Three more doctors soon arrive, Surgeon General Joseph Barnes, his chief assistant, and the family physician, who does what he can for Mary Lincoln in her distress. Barnes takes charge, but Leale continues his ministrations, including the removal of the patient’s clothing in a closer search for another wound and the application of mustard plasters in an attempt to improve his respiration and heartbeat. One does as little good as the other; for there is no additional wound and Lincoln’s condition remains about the same, with stertorous breathing, pulse a feeble 44, hands and feet corpse-cold to the wrists and ankles, and both eyes insensitive to light, the left pupil much contracted, the right dilated widely. Gideon Welles comes in at this point and will write tomorrow in his diary of “the giant sufferer” as he sees him from his post beside the bed. “He had been stripped of his clothes. His large arms, which were occasionally exposed, were of a size which one would scarce have expected from his spare appearance. His slow, full respiration lifted the bedclothes with each breath that he took. His features were calm and striking. I had never seen them appear to better advantage than for the first hour, perhaps, that I was there.” Presently, though, their calm appearance changes. The left side of the face begins to twitch, distorting the mouth into a jeer. When this desists, the upper right side of the face begins to darken, streaked with purple as from a blow, and the eye with the ball of lead behind it begins to bulge from its socket. Mary Lincoln screams at the sight and has to be led from the room, while a journalist notes that Charles Sumner, “seated on the right of the President’s couch, near the head, holding the right hand of the President in his own,” is about equally unstrung. “He was sobbing like a woman, with his head bowed down almost on the pillow of the bed on which the President was lying.”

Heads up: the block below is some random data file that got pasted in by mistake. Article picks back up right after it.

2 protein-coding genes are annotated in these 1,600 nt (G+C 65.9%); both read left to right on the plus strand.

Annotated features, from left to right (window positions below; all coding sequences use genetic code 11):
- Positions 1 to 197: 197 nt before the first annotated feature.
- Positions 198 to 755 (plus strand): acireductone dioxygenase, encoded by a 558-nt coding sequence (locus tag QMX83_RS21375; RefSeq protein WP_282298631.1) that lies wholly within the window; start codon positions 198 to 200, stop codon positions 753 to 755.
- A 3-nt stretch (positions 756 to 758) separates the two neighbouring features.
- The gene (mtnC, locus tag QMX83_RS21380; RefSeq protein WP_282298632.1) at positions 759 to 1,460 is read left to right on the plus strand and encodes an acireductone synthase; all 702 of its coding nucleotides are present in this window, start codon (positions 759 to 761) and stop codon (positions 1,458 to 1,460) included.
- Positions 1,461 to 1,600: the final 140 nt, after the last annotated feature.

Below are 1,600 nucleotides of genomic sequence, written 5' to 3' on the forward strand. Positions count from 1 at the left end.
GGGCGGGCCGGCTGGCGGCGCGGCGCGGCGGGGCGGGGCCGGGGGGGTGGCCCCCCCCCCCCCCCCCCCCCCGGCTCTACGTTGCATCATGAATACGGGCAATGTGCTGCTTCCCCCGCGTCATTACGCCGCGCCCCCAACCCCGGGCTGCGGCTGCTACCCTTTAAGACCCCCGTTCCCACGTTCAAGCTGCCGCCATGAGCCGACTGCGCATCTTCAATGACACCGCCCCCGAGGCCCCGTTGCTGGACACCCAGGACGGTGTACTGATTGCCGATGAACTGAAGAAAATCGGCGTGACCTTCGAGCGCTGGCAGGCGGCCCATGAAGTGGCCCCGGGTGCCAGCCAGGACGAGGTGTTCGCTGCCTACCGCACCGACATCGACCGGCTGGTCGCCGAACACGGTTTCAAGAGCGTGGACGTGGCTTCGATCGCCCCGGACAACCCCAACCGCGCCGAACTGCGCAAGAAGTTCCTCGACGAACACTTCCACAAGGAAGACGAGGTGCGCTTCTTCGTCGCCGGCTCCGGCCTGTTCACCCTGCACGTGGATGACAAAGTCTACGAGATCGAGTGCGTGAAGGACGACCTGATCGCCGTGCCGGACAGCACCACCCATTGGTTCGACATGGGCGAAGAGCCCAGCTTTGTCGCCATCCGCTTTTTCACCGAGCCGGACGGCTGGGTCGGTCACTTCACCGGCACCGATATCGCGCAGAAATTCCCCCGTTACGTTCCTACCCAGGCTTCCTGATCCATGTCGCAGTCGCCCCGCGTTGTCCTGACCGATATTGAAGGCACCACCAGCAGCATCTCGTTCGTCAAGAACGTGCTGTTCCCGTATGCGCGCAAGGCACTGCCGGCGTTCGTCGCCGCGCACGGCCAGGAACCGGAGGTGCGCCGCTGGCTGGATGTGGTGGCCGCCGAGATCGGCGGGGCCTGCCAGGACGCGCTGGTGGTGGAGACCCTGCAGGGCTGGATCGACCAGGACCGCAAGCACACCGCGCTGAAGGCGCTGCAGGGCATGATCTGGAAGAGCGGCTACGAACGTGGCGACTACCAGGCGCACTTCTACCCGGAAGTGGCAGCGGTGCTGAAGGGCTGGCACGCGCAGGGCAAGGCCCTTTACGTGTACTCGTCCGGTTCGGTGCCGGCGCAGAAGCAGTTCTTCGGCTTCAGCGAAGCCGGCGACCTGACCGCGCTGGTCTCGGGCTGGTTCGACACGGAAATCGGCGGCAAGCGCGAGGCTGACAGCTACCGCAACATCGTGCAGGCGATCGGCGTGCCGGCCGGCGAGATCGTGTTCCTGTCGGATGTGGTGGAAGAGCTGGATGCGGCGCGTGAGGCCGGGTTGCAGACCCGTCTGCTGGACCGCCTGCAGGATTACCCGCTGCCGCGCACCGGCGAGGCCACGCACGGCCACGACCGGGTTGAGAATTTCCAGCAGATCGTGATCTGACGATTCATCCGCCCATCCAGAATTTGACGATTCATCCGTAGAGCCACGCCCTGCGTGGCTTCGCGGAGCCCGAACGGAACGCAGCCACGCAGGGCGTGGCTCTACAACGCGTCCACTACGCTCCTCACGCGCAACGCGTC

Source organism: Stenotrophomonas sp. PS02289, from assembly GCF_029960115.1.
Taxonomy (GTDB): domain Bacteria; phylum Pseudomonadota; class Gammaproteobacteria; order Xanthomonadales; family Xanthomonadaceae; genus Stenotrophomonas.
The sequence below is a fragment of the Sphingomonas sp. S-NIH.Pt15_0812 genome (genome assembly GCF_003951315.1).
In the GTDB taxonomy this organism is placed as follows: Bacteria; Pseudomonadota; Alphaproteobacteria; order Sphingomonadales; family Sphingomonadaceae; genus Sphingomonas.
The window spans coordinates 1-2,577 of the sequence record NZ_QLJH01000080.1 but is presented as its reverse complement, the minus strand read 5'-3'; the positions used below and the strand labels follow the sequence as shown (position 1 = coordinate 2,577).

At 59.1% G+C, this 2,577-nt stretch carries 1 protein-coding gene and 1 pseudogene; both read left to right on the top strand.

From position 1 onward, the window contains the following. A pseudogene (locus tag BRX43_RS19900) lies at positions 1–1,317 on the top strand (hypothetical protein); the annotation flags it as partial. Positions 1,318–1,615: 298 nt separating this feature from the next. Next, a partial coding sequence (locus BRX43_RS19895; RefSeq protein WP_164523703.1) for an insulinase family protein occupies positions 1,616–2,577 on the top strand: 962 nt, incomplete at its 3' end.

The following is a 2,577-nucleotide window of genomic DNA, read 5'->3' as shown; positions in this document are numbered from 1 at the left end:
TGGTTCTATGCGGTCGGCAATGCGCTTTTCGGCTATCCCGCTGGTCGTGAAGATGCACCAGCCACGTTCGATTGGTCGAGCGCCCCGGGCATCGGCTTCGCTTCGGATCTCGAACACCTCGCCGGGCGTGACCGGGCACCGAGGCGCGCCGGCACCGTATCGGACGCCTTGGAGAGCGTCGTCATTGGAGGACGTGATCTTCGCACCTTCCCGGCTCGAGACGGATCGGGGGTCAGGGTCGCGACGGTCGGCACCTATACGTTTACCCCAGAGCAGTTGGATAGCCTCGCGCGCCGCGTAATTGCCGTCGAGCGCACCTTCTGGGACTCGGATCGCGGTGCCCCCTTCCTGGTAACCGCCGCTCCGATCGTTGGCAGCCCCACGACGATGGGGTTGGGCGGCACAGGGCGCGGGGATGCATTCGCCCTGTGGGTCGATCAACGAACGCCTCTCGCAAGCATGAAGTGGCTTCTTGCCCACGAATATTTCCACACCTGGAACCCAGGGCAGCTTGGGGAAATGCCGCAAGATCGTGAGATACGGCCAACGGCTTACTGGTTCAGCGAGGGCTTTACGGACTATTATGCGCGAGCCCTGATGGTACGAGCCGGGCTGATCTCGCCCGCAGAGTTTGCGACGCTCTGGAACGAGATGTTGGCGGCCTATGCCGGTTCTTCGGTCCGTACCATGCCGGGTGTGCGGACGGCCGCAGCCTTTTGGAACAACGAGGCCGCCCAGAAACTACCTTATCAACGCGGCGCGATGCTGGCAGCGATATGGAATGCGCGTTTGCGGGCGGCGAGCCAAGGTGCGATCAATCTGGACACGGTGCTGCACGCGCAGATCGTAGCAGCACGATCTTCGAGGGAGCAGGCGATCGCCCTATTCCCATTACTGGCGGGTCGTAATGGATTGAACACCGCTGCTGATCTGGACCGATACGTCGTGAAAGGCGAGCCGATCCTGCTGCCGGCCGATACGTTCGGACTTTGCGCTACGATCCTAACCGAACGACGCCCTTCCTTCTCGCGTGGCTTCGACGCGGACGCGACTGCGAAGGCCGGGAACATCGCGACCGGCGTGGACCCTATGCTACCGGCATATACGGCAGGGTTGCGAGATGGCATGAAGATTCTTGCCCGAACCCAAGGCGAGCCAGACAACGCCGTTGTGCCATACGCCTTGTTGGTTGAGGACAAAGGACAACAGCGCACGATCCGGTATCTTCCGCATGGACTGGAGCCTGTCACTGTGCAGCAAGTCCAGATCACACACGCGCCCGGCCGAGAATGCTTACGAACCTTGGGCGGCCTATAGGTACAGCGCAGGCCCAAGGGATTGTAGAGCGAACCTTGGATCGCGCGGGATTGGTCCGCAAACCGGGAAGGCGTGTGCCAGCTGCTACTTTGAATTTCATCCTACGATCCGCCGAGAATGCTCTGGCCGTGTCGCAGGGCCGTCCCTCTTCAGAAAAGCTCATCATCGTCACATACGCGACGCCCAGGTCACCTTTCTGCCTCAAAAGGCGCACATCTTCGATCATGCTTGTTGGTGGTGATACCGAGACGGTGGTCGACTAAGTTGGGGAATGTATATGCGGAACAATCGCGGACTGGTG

By midnight, close to fifty callers are in the house, all of sufficient prominence to gain entrance past the guards and most of them wedged shoulder to shoulder in the death chamber, at one time or another, for a look at the final agony of the man laid diagonally on the bed in one corner. Andrew Johnson is there—briefly, however, because his presence is painful to Mrs. Lincoln, who whimpers at the sight of her husband’s imminent successor—as are a number of Sumner’s colleagues from the House and Senate, Robert Lincoln and John Hay, Oglesby and Haynie again, a pair of clergymen—one fervent, the other unctuous—and Laura Keene, who claims a star’s prerogative, first in the box at the theater, where she had held the President’s bleeding head in her lap, and now in the narrow brick house across the street, where she helps Clara Harris comfort the distraught widow-to-be in the tailor’s front parlor, what time she isn’t with her in the crowded bedroom toward the rear. All members of the cabinet are on hand but the Secretary of State, and most of the talk that isn’t of Lincoln is of him. He too has been attacked and grievously wounded, along with four members of his household, by a lone assassin who struck at about the same time as the one at Ford’s: unless, indeed, it was the same man in rapid motion from one place to the other, less than half a mile away. Seward has been slashed about the face and throat, and he is thought to be dying, too, except that the iron frame that bound his jaw had served to protect him to some extent from the knife. “I’m mad, I’m mad,” the attacker had said as he ran out into the night to vanish as cleanly as the other—or he—had done when he—or the other—leaped from the box, crossed the stage, entered the wings, and exited into the alley behind Ford’s, where he—whoever, whichever he was—mounted his waiting horse and rode off in the darkness.